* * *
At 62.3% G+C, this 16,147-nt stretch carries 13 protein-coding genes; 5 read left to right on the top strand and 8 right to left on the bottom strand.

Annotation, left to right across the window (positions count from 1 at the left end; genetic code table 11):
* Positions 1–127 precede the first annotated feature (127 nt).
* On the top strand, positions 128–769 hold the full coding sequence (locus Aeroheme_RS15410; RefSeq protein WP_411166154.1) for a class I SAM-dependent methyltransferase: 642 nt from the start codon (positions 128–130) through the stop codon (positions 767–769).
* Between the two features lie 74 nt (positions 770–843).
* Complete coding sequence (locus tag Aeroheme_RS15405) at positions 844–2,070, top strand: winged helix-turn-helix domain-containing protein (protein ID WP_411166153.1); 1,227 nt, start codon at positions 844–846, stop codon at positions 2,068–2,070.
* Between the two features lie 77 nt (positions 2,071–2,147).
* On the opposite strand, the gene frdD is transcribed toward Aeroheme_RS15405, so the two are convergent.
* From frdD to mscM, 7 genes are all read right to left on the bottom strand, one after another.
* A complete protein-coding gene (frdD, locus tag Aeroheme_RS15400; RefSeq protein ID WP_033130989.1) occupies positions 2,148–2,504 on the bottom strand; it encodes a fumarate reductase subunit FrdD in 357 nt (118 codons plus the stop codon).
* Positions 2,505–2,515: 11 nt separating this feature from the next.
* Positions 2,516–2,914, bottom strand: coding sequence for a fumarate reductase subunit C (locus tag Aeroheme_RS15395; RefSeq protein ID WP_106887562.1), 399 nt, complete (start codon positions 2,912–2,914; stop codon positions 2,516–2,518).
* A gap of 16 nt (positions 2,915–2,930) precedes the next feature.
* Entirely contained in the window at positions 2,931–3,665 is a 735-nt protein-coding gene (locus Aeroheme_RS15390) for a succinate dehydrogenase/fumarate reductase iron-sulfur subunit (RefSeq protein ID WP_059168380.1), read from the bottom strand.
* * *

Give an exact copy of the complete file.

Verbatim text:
At 62.3% G+C, this 16,147-nt stretch carries 13 protein-coding genes; 5 read left to right on the top strand and 8 right to left on the bottom strand.

Annotation, left to right across the window (positions count from 1 at the left end; genetic code table 11):
* Positions 1–127 precede the first annotated feature (127 nt).
* On the top strand, positions 128–769 hold the full coding sequence (locus Aeroheme_RS15410; RefSeq protein WP_411166154.1) for a class I SAM-dependent methyltransferase: 642 nt from the start codon (positions 128–130) through the stop codon (positions 767–769).
* Between the two features lie 74 nt (positions 770–843).
* Complete coding sequence (locus tag Aeroheme_RS15405) at positions 844–2,070, top strand: winged helix-turn-helix domain-containing protein (protein ID WP_411166153.1); 1,227 nt, start codon at positions 844–846, stop codon at positions 2,068–2,070.
* Between the two features lie 77 nt (positions 2,071–2,147).
* On the opposite strand, the gene frdD is transcribed toward Aeroheme_RS15405, so the two are convergent.
* From frdD to mscM, 7 genes are all read right to left on the bottom strand, one after another.
* A complete protein-coding gene (frdD, locus tag Aeroheme_RS15400; RefSeq protein ID WP_033130989.1) occupies positions 2,148–2,504 on the bottom strand; it encodes a fumarate reductase subunit FrdD in 357 nt (118 codons plus the stop codon).
* Positions 2,505–2,515: 11 nt separating this feature from the next.
* Positions 2,516–2,914, bottom strand: coding sequence for a fumarate reductase subunit C (locus tag Aeroheme_RS15395; RefSeq protein ID WP_106887562.1), 399 nt, complete (start codon positions 2,912–2,914; stop codon positions 2,516–2,518).
* A gap of 16 nt (positions 2,915–2,930) precedes the next feature.
* Entirely contained in the window at positions 2,931–3,665 is a 735-nt protein-coding gene (locus Aeroheme_RS15390) for a succinate dehydrogenase/fumarate reductase iron-sulfur subunit (RefSeq protein ID WP_059168380.1), read from the bottom strand.